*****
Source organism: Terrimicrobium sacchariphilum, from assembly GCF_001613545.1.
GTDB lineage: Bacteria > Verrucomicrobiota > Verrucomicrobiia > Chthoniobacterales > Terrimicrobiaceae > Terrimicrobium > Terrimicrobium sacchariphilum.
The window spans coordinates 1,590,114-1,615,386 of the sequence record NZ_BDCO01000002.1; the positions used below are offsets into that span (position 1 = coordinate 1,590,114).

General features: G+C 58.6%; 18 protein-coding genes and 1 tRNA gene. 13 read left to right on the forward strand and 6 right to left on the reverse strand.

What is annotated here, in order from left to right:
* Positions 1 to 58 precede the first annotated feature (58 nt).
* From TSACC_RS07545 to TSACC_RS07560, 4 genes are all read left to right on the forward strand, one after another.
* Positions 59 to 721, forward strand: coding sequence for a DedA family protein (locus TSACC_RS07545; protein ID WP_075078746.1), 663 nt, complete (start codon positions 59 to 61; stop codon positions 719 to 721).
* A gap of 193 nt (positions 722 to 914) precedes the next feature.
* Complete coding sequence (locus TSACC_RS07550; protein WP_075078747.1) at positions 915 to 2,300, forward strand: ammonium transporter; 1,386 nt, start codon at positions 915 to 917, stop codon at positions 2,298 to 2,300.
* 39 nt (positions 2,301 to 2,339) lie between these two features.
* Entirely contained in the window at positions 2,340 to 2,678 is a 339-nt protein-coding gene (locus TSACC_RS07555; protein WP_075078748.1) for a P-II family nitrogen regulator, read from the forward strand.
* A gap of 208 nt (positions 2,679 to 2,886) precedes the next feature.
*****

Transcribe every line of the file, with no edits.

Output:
Source organism: Terrimicrobium sacchariphilum, from assembly GCF_001613545.1.
GTDB lineage: Bacteria > Verrucomicrobiota > Verrucomicrobiia > Chthoniobacterales > Terrimicrobiaceae > Terrimicrobium > Terrimicrobium sacchariphilum.
The window spans coordinates 1,590,114-1,615,386 of the sequence record NZ_BDCO01000002.1; the positions used below are offsets into that span (position 1 = coordinate 1,590,114).

General features: G+C 58.6%; 18 protein-coding genes and 1 tRNA gene. 13 read left to right on the forward strand and 6 right to left on the reverse strand.

What is annotated here, in order from left to right:
* Positions 1 to 58 precede the first annotated feature (58 nt).
* From TSACC_RS07545 to TSACC_RS07560, 4 genes are all read left to right on the forward strand, one after another.
* Positions 59 to 721, forward strand: coding sequence for a DedA family protein (locus TSACC_RS07545; protein ID WP_075078746.1), 663 nt, complete (start codon positions 59 to 61; stop codon positions 719 to 721).
* A gap of 193 nt (positions 722 to 914) precedes the next feature.
* Complete coding sequence (locus TSACC_RS07550; protein WP_075078747.1) at positions 915 to 2,300, forward strand: ammonium transporter; 1,386 nt, start codon at positions 915 to 917, stop codon at positions 2,298 to 2,300.
* 39 nt (positions 2,301 to 2,339) lie between these two features.
* Entirely contained in the window at positions 2,340 to 2,678 is a 339-nt protein-coding gene (locus TSACC_RS07555; protein WP_075078748.1) for a P-II family nitrogen regulator, read from the forward strand.
* A gap of 208 nt (positions 2,679 to 2,886) precedes the next feature.